A worn white Yankees banner reading, "CHAMPIONS AMERICAN LEAGUE 1938," was draped over a row of nine wooden seats from Forbes Field in the auction area.
Paul Kutch grasped a 1970 game-used Roberto Clemente bat as he watched over a small part of what he called the "largest collection of Clemente memorabilia in the world."
And Ted Spencer, the chief curator of the Baseball Hall of Fame in Cooperstown, New York, eyed the helmet Bill Mazeroski wore -- and waved above his head as he circled the bases -- during his historic World Series winning home run in 1960.
"I just thought the helmet was so symbolic of the moment," Spencer said.
Perhaps it's also emblematic of this year's FanFest. More than 40 interactive exhibits and daily baseball clinics will take care of the kids, but baseball's largest annual fan event also offers one of the largest historical displays ever to be on loan from Cooperstown, a 600-lot auction, a Negro Leagues exhibit and scores of memorabilia dealers.
And it's finally here.
Crews have been working since June 26, and 12 years after the Steel City first hosted the event, this museum meets theme park has come together over 400,000 square feet to form what officials call baseball heaven.
"We are just putting on the finishing touches and it looks great," said Morgan Littlefield, MLB director of special events.
More than 80,000 tickets have already been sold and they are looking to eclipse the 100,000 mark and break the record set in Seattle in 2001. With the convention center sitting downtown on the Allegheny River and within walking distance of PNC Park, the climate is certainly right.
"We do well when we're close to the ballpark and we feed off that energy," Littlefield said. "This is great here."
Tickets can be purchased online at MLB.com or by phone at 1-888-FANFEST. The hours run from 9 a.m. to 8 p.m. ET on Friday through Monday and 9 a.m. to 7 p.m. ET on All-Star Tuesday. Daily tickets are $20 for adults and $15 for seniors, military personnel and children (3-12). They will be sold on a timed-entry basis, so fans must reserve their date and time.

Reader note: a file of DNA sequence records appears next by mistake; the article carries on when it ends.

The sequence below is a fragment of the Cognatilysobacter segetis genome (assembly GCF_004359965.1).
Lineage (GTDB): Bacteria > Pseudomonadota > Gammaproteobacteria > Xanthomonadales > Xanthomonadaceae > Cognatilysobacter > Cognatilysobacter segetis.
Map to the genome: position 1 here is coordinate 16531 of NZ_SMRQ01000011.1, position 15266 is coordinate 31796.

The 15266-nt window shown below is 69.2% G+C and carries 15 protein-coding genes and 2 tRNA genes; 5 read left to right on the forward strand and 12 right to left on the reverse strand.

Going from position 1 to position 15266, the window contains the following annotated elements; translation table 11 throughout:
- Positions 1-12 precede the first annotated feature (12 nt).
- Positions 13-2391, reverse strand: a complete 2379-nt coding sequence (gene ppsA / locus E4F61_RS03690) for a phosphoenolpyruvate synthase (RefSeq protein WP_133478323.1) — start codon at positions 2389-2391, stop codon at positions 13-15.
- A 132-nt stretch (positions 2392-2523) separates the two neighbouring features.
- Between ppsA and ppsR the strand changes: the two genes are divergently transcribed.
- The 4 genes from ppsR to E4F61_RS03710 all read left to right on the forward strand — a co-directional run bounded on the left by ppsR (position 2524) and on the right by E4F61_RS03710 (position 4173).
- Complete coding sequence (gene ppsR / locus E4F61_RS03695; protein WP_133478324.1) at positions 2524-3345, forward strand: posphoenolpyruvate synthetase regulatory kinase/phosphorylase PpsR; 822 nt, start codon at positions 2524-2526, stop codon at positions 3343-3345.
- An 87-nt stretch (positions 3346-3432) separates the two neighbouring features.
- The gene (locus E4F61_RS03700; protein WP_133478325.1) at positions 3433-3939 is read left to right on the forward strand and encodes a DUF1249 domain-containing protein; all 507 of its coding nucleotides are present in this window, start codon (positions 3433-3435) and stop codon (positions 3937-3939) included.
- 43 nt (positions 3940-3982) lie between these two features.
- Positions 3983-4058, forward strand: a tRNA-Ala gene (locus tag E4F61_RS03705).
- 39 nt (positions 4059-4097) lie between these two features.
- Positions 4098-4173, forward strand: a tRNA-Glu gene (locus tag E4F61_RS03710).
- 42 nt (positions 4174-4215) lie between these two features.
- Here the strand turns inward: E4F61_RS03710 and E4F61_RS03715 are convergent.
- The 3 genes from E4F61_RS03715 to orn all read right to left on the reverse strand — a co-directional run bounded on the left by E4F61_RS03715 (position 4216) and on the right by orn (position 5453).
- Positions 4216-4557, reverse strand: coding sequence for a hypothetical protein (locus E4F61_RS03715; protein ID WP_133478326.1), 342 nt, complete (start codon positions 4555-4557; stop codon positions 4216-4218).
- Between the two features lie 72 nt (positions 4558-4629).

In the Hall of Fame area, among the some 100 items showcased include a game-worn Babe Ruth Yankees jersey, a game-used Honus Wagner bat, the circular black and white "21" patch worn by the 1973 Pirates in honor of Clemente and a number of other Pirates-themed memorabilia from the 1960s and 70s.
Even so, the collection is rivaled by the 25 glass cases of pieces up for auction on Tuesday. For example, Babe Ruth's home run ball from the inaugural All-Star Game in 1933 is expected to fetch in excess of $100,000. A few other notable items include a 1971 game-used and autographed Roberto Clemente bat ($10,000-$15,000), a Ruth and Gehrig autographed photo ($25,000-$35,000) and the bat Ruth clubbed his record 59th homer with in 1921 (estimate upon request).
Not for sale, but equally impressive, are the pieces from the Negro League's exhibit, the new World Baseball Classic display and even from those lined up in the "Collector's Showcase."
Fittingly, Kutch, the owner of "Clemente Collectibles," will be the first dealer fans notice after entering FanFest. That "21" patch is yours if you have $1100 to spare.
"I've been coming here since 2000, but this year should be my best," Kutch said. "It would be something tragic if it wasn't."